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Data ecosystem to be built for National Institute of Allergy and Infectious Diseases will give researchers a secure way to collaborate on research and medical advances

LA JOLLA, CA—Scientists studying COVID-19 and other diseases generate data on an unprecedented scale. Enabling the global scientific community to discover and use these data poses real technical challenges.

A new contract awarded to Scripps Research and bioinformatics firm Seven Bridges envisions a future federated data ecosystem designed to allow researchers to securely find, access and analyze research data to speed development of diagnostics, therapeutics and vaccines.

The $7.5 million NIAID Data Ecosystem (NDE) contract will enable establishment of a secure system for the sharing and analyzing of data sets among scientists who work with the National Institute of Allergy and Infectious Diseases. It’s an ambitious but vitally important project, say the Scripps Research principal investigators, all pioneers in science’s open data movement.

Laura Hughes, PhD, senior staff scientist, is the Scripps Research project lead and liaison to the scientific community. Associate professor Chunlei Wu, PhD, will address metadata pipelines; while Andrew Su, PhD, professor and director of bioinformatics for the Scripps Research Translational Institute, will focus on connecting dataset discovery with analysis.

The NDE will handle data from research on a variety of infectious and immune-mediated diseases, including COVID-19, Ebola, influenza, Zika, HIV, asthma, autoimmune disease, food allergies and organ transplantation. Researchers working with NIAID produce many petabytes of information, such as microscope imagery, clinical trial records, drug screening results and viral variant genotypes. The ability to discover data from related studies, even just to know what data already exists at the beginning of a research project, will become invaluable to the scientific community, Hughes predicts.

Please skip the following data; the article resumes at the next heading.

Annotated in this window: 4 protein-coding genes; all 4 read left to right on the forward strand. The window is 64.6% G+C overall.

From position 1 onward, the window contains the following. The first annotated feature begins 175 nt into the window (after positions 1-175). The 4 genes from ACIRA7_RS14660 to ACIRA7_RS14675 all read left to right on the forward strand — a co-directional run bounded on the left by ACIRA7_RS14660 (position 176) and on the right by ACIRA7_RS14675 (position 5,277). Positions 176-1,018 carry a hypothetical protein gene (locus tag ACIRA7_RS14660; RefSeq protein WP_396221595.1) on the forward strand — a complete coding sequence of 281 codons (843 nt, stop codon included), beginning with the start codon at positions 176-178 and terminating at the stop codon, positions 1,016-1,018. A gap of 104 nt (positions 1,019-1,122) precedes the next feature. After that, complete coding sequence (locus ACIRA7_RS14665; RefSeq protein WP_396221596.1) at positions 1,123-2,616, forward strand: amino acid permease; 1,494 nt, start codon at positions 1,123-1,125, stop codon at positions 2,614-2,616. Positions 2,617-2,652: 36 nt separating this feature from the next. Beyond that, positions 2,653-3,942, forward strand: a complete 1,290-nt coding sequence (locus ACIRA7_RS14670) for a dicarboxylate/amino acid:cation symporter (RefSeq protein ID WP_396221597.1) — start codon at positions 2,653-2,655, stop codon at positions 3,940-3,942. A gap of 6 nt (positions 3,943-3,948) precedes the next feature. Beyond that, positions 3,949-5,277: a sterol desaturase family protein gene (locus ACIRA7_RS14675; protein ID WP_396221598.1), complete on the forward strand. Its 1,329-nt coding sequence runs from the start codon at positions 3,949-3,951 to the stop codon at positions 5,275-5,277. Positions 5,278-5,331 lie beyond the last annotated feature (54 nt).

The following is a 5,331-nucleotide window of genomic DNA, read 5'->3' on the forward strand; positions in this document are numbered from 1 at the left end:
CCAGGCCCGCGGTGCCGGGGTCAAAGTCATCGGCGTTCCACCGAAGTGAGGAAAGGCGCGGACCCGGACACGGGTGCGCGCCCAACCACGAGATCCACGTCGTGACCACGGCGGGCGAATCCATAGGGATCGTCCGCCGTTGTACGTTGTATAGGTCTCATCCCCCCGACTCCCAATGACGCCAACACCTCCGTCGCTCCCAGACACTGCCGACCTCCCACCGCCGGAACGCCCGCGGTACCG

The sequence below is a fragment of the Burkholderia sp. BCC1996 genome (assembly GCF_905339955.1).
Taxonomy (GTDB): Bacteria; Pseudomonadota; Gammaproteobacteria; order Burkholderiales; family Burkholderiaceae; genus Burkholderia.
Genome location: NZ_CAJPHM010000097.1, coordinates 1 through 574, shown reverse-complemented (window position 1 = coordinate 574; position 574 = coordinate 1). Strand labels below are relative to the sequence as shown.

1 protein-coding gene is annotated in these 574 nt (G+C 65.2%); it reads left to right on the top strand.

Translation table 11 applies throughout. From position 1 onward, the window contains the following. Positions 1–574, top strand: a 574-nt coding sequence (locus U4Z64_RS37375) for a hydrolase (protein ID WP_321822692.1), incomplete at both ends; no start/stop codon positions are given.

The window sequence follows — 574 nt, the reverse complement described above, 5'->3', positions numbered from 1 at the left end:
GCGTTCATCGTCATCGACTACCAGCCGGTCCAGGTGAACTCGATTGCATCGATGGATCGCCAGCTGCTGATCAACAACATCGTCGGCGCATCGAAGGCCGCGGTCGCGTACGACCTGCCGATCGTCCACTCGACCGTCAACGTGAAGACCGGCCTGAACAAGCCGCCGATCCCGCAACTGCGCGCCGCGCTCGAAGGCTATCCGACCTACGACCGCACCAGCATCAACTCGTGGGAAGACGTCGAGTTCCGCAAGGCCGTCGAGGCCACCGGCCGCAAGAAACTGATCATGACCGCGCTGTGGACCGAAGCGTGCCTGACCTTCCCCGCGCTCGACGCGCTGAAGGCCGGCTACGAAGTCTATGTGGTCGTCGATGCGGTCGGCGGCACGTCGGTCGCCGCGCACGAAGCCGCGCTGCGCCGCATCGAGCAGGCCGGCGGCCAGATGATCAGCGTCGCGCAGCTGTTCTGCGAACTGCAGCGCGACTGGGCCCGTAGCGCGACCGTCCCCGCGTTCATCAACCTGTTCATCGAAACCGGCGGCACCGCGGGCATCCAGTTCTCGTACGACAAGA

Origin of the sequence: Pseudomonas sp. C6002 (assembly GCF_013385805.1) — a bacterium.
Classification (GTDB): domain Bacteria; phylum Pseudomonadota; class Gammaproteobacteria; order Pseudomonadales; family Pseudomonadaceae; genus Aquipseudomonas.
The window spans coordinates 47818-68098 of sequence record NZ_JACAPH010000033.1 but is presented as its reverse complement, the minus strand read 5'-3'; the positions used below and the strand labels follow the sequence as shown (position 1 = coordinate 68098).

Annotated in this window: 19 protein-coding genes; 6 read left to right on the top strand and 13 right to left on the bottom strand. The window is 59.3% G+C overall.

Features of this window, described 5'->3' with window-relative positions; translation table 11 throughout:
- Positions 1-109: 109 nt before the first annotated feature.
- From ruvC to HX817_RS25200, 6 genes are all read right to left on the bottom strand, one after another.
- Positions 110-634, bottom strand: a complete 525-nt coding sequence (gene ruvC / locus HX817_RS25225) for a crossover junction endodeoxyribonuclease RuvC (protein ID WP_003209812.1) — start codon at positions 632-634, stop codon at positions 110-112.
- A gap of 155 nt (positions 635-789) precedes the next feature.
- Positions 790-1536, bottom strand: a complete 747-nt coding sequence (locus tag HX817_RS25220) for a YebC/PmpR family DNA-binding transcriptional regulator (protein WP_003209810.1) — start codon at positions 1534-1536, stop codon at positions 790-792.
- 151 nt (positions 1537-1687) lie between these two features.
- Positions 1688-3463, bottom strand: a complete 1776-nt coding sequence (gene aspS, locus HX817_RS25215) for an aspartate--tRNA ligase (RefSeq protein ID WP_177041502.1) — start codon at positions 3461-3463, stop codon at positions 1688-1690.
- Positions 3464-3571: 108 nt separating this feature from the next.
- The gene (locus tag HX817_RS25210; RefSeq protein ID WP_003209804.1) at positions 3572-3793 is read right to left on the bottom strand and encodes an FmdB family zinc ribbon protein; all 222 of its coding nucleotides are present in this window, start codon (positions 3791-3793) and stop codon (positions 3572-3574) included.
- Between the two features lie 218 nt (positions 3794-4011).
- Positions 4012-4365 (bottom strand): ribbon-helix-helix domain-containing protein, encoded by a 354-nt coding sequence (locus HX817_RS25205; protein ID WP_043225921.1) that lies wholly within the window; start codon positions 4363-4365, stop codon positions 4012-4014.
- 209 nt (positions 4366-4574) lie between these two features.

Pandemic drives collaboration demand

“One of the things that has been abundantly clear during the COVID-19 pandemic is how willing the world’s researchers are to work together,” Hughes says. “The tricky thing is, their data are scattered all over the world, in many formats, from many providers.”

The Scripps Research team already has dived into the pandemic’s scattered-data problem and produced widely used solutions. With the creation of, they integrated epidemiology data with coronavirus variant sequences provided by thousands of international sources through the open data platform GISAID. The Scripps Research team produced visualization tools that show at-a-glance, in near real-time, which variants are circulating in a given region.

More than 3.1 million SARS-CoV-2 sequences—and counting—can be analyzed through the site. also tracks other datasets, enabling researchers to keep tabs on the ever-changing understanding of the virus and COVID-19 disease.

“Every day there are 10,000 to 15,000 new sequences added,” Hughes says. “COVID-19 highlighted the importance of being able to rapidly find information to foster analyses and collaborations, but the need existed long before the pandemic. The demand is really general to all of biomedical science.”

A federation for discovery

Making the scientific community’s data more readily usable has the potential to accelerate discovery in important ways, says Seven Bridge’s Jack DiGiovanna, PhD, senior vice president and program director.

“Today, over 80% of relevant data is not accessible to the research community,” DiGiovanna says. “Together we will build a federated data ecosystem that enables researchers to discover available datasets, search within those data and then seamlessly analyze cohorts of information in a secure, collaborative workspace environment.”

The planned NDE will involve two core elements. The Scripps Research team will build the discovery engine capable of finding datasets across NIAID-relevant data repositories. The Seven Bridges team will provide a secure analysis workspace, where authorized researchers will be able to access, query, analyze, and collaborate on data.

Participating research groups will continue to own and maintain their respective data sets. When they wish to share the information, the interface will allow them to make it available to authorized researchers.

“As much as possible, we wanted to leverage the work people have already done. So, this is to be a gateway to data resources, as opposed to us maintaining and updating the data,” Hughes says.

“The success of this project will not be in the number of datasets we collect but in how we impact researchers,” Hughes adds. “We are developing tools for the entire scientific community.”

The NIAID Data Ecosystem project is funded in whole or in part with Federal funds from the National Institute of Allergy and Infectious Diseases, National Institutes of Health, ID/IQ Agreement Number 17X146F3 under contract number 75N91019D00024.